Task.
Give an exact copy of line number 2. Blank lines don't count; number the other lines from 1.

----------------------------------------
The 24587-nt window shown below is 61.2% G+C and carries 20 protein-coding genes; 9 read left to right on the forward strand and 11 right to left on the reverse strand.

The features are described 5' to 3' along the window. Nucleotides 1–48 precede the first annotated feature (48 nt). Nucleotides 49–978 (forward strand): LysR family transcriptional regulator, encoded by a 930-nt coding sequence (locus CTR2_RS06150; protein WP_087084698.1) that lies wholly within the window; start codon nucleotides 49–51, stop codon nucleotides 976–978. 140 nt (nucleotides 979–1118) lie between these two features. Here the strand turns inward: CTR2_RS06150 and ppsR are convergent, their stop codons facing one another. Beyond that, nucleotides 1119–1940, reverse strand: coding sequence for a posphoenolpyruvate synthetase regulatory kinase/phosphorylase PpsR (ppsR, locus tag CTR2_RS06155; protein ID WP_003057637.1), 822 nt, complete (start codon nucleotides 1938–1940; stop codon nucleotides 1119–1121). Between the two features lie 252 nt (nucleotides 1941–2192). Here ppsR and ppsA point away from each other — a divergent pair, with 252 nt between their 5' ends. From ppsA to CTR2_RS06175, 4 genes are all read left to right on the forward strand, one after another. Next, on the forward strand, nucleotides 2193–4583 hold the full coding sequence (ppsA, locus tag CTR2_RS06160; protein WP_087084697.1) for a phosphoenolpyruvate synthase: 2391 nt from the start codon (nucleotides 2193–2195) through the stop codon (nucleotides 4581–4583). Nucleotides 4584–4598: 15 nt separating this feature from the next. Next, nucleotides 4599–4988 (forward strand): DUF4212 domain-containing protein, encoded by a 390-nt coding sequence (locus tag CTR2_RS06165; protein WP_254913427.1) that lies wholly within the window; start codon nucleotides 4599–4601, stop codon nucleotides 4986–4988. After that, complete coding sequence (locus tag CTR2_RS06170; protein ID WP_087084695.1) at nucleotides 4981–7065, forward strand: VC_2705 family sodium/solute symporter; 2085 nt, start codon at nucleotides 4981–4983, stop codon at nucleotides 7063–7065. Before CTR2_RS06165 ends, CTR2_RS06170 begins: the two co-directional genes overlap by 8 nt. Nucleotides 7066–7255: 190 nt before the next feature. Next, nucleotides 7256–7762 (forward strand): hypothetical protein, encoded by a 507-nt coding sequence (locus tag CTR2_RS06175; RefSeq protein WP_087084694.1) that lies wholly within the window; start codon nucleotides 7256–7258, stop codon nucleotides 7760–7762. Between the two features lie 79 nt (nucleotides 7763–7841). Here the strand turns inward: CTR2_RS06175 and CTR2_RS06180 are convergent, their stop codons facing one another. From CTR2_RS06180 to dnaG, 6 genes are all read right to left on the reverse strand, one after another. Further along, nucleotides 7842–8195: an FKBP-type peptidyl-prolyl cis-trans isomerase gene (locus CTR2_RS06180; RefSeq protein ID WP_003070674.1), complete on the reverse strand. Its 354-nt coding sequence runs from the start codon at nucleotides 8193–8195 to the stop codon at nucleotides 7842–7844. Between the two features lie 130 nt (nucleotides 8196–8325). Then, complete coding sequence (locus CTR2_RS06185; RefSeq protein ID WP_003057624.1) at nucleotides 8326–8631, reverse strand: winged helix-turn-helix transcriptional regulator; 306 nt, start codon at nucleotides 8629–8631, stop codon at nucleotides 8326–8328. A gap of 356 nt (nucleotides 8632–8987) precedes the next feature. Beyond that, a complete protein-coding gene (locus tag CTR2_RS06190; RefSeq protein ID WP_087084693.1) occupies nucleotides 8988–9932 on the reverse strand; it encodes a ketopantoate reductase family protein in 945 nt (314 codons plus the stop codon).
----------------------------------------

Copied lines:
The features are described 5' to 3' along the window. Nucleotides 1–48 precede the first annotated feature (48 nt). Nucleotides 49–978 (forward strand): LysR family transcriptional regulator, encoded by a 930-nt coding sequence (locus CTR2_RS06150; protein WP_087084698.1) that lies wholly within the window; start codon nucleotides 49–51, stop codon nucleotides 976–978. 140 nt (nucleotides 979–1118) lie between these two features. Here the strand turns inward: CTR2_RS06150 and ppsR are convergent, their stop codons facing one another. Beyond that, nucleotides 1119–1940, reverse strand: coding sequence for a posphoenolpyruvate synthetase regulatory kinase/phosphorylase PpsR (ppsR, locus tag CTR2_RS06155; protein ID WP_003057637.1), 822 nt, complete (start codon nucleotides 1938–1940; stop codon nucleotides 1119–1121). Between the two features lie 252 nt (nucleotides 1941–2192). Here ppsR and ppsA point away from each other — a divergent pair, with 252 nt between their 5' ends. From ppsA to CTR2_RS06175, 4 genes are all read left to right on the forward strand, one after another. Next, on the forward strand, nucleotides 2193–4583 hold the full coding sequence (ppsA, locus tag CTR2_RS06160; protein WP_087084697.1) for a phosphoenolpyruvate synthase: 2391 nt from the start codon (nucleotides 2193–2195) through the stop codon (nucleotides 4581–4583). Nucleotides 4584–4598: 15 nt separating this feature from the next. Next, nucleotides 4599–4988 (forward strand): DUF4212 domain-containing protein, encoded by a 390-nt coding sequence (locus tag CTR2_RS06165; protein WP_254913427.1) that lies wholly within the window; start codon nucleotides 4599–4601, stop codon nucleotides 4986–4988. After that, complete coding sequence (locus tag CTR2_RS06170; protein ID WP_087084695.1) at nucleotides 4981–7065, forward strand: VC_2705 family sodium/solute symporter; 2085 nt, start codon at nucleotides 4981–4983, stop codon at nucleotides 7063–7065. Before CTR2_RS06165 ends, CTR2_RS06170 begins: the two co-directional genes overlap by 8 nt. Nucleotides 7066–7255: 190 nt before the next feature. Next, nucleotides 7256–7762 (forward strand): hypothetical protein, encoded by a 507-nt coding sequence (locus tag CTR2_RS06175; RefSeq protein WP_087084694.1) that lies wholly within the window; start codon nucleotides 7256–7258, stop codon nucleotides 7760–7762. Between the two features lie 79 nt (nucleotides 7763–7841). Here the strand turns inward: CTR2_RS06175 and CTR2_RS06180 are convergent, their stop codons facing one another. From CTR2_RS06180 to dnaG, 6 genes are all read right to left on the reverse strand, one after another. Further along, nucleotides 7842–8195: an FKBP-type peptidyl-prolyl cis-trans isomerase gene (locus CTR2_RS06180; RefSeq protein ID WP_003070674.1), complete on the reverse strand. Its 354-nt coding sequence runs from the start codon at nucleotides 8193–8195 to the stop codon at nucleotides 7842–7844. Between the two features lie 130 nt (nucleotides 8196–8325). Then, complete coding sequence (locus CTR2_RS06185; RefSeq protein ID WP_003057624.1) at nucleotides 8326–8631, reverse strand: winged helix-turn-helix transcriptional regulator; 306 nt, start codon at nucleotides 8629–8631, stop codon at nucleotides 8326–8328. A gap of 356 nt (nucleotides 8632–8987) precedes the next feature. Beyond that, a complete protein-coding gene (locus tag CTR2_RS06190; RefSeq protein ID WP_087084693.1) occupies nucleotides 8988–9932 on the reverse strand; it encodes a ketopantoate reductase family protein in 945 nt (314 codons plus the stop codon).